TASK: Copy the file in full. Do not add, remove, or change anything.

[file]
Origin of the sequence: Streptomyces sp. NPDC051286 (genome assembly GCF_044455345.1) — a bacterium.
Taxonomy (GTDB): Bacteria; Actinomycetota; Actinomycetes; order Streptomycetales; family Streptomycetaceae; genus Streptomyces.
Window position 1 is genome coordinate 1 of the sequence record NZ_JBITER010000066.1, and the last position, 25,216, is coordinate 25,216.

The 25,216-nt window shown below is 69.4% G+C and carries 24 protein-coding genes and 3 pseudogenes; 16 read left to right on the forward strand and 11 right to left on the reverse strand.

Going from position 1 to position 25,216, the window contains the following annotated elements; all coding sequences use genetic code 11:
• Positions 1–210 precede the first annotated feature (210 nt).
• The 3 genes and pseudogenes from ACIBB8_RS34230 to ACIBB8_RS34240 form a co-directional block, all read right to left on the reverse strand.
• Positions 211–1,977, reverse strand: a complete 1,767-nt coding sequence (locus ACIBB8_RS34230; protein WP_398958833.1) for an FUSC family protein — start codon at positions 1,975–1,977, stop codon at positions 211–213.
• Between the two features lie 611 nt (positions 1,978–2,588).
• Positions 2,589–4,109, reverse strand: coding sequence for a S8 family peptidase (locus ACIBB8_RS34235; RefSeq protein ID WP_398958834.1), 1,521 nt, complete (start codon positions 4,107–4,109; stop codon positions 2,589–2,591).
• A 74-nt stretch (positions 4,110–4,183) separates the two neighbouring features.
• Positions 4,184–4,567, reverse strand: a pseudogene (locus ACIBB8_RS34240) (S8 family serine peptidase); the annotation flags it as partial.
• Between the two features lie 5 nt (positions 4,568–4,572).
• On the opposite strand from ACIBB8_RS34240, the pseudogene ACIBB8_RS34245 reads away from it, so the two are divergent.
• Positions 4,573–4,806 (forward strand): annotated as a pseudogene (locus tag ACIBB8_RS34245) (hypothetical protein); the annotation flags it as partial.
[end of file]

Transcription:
Origin of the sequence: Streptomyces sp. NPDC051286 (genome assembly GCF_044455345.1) — a bacterium.
Taxonomy (GTDB): Bacteria; Actinomycetota; Actinomycetes; order Streptomycetales; family Streptomycetaceae; genus Streptomyces.
Window position 1 is genome coordinate 1 of the sequence record NZ_JBITER010000066.1, and the last position, 25,216, is coordinate 25,216.

The 25,216-nt window shown below is 69.4% G+C and carries 24 protein-coding genes and 3 pseudogenes; 16 read left to right on the forward strand and 11 right to left on the reverse strand.

Going from position 1 to position 25,216, the window contains the following annotated elements; all coding sequences use genetic code 11:
• Positions 1–210 precede the first annotated feature (210 nt).
• The 3 genes and pseudogenes from ACIBB8_RS34230 to ACIBB8_RS34240 form a co-directional block, all read right to left on the reverse strand.
• Positions 211–1,977, reverse strand: a complete 1,767-nt coding sequence (locus ACIBB8_RS34230; protein WP_398958833.1) for an FUSC family protein — start codon at positions 1,975–1,977, stop codon at positions 211–213.
• Between the two features lie 611 nt (positions 1,978–2,588).
• Positions 2,589–4,109, reverse strand: coding sequence for a S8 family peptidase (locus ACIBB8_RS34235; RefSeq protein ID WP_398958834.1), 1,521 nt, complete (start codon positions 4,107–4,109; stop codon positions 2,589–2,591).
• A 74-nt stretch (positions 4,110–4,183) separates the two neighbouring features.
• Positions 4,184–4,567, reverse strand: a pseudogene (locus ACIBB8_RS34240) (S8 family serine peptidase); the annotation flags it as partial.
• Between the two features lie 5 nt (positions 4,568–4,572).
• On the opposite strand from ACIBB8_RS34240, the pseudogene ACIBB8_RS34245 reads away from it, so the two are divergent.
• Positions 4,573–4,806 (forward strand): annotated as a pseudogene (locus tag ACIBB8_RS34245) (hypothetical protein); the annotation flags it as partial.